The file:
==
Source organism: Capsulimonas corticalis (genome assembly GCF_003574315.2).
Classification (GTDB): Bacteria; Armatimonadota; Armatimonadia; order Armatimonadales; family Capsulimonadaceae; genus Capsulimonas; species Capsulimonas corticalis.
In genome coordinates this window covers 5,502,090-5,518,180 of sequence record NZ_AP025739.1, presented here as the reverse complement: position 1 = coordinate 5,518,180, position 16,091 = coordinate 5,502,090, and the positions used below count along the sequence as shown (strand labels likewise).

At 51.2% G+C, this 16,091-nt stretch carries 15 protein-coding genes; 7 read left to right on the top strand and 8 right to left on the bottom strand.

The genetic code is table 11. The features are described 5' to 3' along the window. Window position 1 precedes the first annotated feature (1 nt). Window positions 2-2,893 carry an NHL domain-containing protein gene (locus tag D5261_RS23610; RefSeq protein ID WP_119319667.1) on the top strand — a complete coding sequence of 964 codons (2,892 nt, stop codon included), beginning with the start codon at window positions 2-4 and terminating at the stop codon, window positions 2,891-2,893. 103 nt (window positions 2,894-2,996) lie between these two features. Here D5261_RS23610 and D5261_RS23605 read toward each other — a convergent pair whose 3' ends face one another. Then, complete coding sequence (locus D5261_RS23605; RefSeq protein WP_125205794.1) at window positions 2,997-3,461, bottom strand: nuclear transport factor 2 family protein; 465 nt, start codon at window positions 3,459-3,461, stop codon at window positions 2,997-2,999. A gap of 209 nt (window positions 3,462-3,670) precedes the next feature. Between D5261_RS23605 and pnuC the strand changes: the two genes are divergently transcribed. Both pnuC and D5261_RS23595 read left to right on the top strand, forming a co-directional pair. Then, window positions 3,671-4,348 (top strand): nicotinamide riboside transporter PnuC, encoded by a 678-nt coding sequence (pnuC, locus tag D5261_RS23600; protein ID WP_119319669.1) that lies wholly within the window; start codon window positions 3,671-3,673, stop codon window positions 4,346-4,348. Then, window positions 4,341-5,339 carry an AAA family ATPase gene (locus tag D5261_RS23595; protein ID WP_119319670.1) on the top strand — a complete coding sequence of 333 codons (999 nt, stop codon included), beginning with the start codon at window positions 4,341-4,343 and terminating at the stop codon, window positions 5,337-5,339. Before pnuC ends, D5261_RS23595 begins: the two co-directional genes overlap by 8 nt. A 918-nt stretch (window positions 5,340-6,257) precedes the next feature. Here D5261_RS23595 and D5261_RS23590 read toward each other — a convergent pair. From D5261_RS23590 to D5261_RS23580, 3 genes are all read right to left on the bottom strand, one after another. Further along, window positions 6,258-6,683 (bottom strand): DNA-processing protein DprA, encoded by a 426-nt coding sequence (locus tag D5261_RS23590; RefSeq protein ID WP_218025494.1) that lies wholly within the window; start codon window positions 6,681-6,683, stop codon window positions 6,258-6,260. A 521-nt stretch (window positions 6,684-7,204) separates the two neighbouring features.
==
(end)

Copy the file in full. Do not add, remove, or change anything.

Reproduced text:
Source organism: Capsulimonas corticalis (genome assembly GCF_003574315.2).
Classification (GTDB): Bacteria; Armatimonadota; Armatimonadia; order Armatimonadales; family Capsulimonadaceae; genus Capsulimonas; species Capsulimonas corticalis.
In genome coordinates this window covers 5,502,090-5,518,180 of sequence record NZ_AP025739.1, presented here as the reverse complement: position 1 = coordinate 5,518,180, position 16,091 = coordinate 5,502,090, and the positions used below count along the sequence as shown (strand labels likewise).

At 51.2% G+C, this 16,091-nt stretch carries 15 protein-coding genes; 7 read left to right on the top strand and 8 right to left on the bottom strand.

The genetic code is table 11. The features are described 5' to 3' along the window. Window position 1 precedes the first annotated feature (1 nt). Window positions 2-2,893 carry an NHL domain-containing protein gene (locus tag D5261_RS23610; RefSeq protein ID WP_119319667.1) on the top strand — a complete coding sequence of 964 codons (2,892 nt, stop codon included), beginning with the start codon at window positions 2-4 and terminating at the stop codon, window positions 2,891-2,893. 103 nt (window positions 2,894-2,996) lie between these two features. Here D5261_RS23610 and D5261_RS23605 read toward each other — a convergent pair whose 3' ends face one another. Then, complete coding sequence (locus D5261_RS23605; RefSeq protein WP_125205794.1) at window positions 2,997-3,461, bottom strand: nuclear transport factor 2 family protein; 465 nt, start codon at window positions 3,459-3,461, stop codon at window positions 2,997-2,999. A gap of 209 nt (window positions 3,462-3,670) precedes the next feature. Between D5261_RS23605 and pnuC the strand changes: the two genes are divergently transcribed. Both pnuC and D5261_RS23595 read left to right on the top strand, forming a co-directional pair. Then, window positions 3,671-4,348 (top strand): nicotinamide riboside transporter PnuC, encoded by a 678-nt coding sequence (pnuC, locus tag D5261_RS23600; protein ID WP_119319669.1) that lies wholly within the window; start codon window positions 3,671-3,673, stop codon window positions 4,346-4,348. Then, window positions 4,341-5,339 carry an AAA family ATPase gene (locus tag D5261_RS23595; protein ID WP_119319670.1) on the top strand — a complete coding sequence of 333 codons (999 nt, stop codon included), beginning with the start codon at window positions 4,341-4,343 and terminating at the stop codon, window positions 5,337-5,339. Before pnuC ends, D5261_RS23595 begins: the two co-directional genes overlap by 8 nt. A 918-nt stretch (window positions 5,340-6,257) precedes the next feature. Here D5261_RS23595 and D5261_RS23590 read toward each other — a convergent pair. From D5261_RS23590 to D5261_RS23580, 3 genes are all read right to left on the bottom strand, one after another. Further along, window positions 6,258-6,683 (bottom strand): DNA-processing protein DprA, encoded by a 426-nt coding sequence (locus tag D5261_RS23590; RefSeq protein ID WP_218025494.1) that lies wholly within the window; start codon window positions 6,681-6,683, stop codon window positions 6,258-6,260. A 521-nt stretch (window positions 6,684-7,204) separates the two neighbouring features.